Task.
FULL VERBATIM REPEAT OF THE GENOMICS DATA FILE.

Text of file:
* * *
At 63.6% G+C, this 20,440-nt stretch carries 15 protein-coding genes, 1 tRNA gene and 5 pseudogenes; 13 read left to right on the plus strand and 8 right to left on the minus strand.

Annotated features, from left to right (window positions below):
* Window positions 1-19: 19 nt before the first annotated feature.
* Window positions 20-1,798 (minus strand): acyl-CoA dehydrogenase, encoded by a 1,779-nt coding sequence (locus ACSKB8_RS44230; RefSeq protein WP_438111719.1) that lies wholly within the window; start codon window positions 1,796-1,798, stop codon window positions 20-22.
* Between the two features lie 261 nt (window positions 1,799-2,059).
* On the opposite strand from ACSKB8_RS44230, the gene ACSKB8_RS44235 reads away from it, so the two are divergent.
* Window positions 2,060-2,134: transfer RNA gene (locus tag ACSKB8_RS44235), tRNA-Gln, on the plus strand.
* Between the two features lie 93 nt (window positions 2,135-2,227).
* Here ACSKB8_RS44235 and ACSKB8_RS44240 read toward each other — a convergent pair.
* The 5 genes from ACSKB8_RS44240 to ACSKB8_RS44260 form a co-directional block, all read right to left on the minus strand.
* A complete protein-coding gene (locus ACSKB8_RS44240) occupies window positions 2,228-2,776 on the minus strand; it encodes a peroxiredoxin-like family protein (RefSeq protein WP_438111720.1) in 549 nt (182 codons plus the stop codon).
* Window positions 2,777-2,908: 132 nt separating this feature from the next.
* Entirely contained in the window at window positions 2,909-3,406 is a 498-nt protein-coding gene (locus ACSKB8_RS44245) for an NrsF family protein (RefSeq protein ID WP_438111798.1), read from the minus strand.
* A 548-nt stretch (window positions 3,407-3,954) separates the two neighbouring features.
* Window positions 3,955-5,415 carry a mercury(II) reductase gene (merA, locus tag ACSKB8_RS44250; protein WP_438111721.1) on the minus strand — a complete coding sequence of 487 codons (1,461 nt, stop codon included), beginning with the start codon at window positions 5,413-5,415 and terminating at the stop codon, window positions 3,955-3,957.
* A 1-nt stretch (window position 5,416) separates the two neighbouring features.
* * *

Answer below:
At 63.6% G+C, this 20,440-nt stretch carries 15 protein-coding genes, 1 tRNA gene and 5 pseudogenes; 13 read left to right on the plus strand and 8 right to left on the minus strand.

Annotated features, from left to right (window positions below):
* Window positions 1-19: 19 nt before the first annotated feature.
* Window positions 20-1,798 (minus strand): acyl-CoA dehydrogenase, encoded by a 1,779-nt coding sequence (locus ACSKB8_RS44230; RefSeq protein WP_438111719.1) that lies wholly within the window; start codon window positions 1,796-1,798, stop codon window positions 20-22.
* Between the two features lie 261 nt (window positions 1,799-2,059).
* On the opposite strand from ACSKB8_RS44230, the gene ACSKB8_RS44235 reads away from it, so the two are divergent.
* Window positions 2,060-2,134: transfer RNA gene (locus tag ACSKB8_RS44235), tRNA-Gln, on the plus strand.
* Between the two features lie 93 nt (window positions 2,135-2,227).
* Here ACSKB8_RS44235 and ACSKB8_RS44240 read toward each other — a convergent pair.
* The 5 genes from ACSKB8_RS44240 to ACSKB8_RS44260 form a co-directional block, all read right to left on the minus strand.
* A complete protein-coding gene (locus ACSKB8_RS44240) occupies window positions 2,228-2,776 on the minus strand; it encodes a peroxiredoxin-like family protein (RefSeq protein WP_438111720.1) in 549 nt (182 codons plus the stop codon).
* Window positions 2,777-2,908: 132 nt separating this feature from the next.
* Entirely contained in the window at window positions 2,909-3,406 is a 498-nt protein-coding gene (locus ACSKB8_RS44245) for an NrsF family protein (RefSeq protein ID WP_438111798.1), read from the minus strand.
* A 548-nt stretch (window positions 3,407-3,954) separates the two neighbouring features.
* Window positions 3,955-5,415 carry a mercury(II) reductase gene (merA, locus tag ACSKB8_RS44250; protein WP_438111721.1) on the minus strand — a complete coding sequence of 487 codons (1,461 nt, stop codon included), beginning with the start codon at window positions 5,413-5,415 and terminating at the stop codon, window positions 3,955-3,957.
* A 1-nt stretch (window position 5,416) separates the two neighbouring features.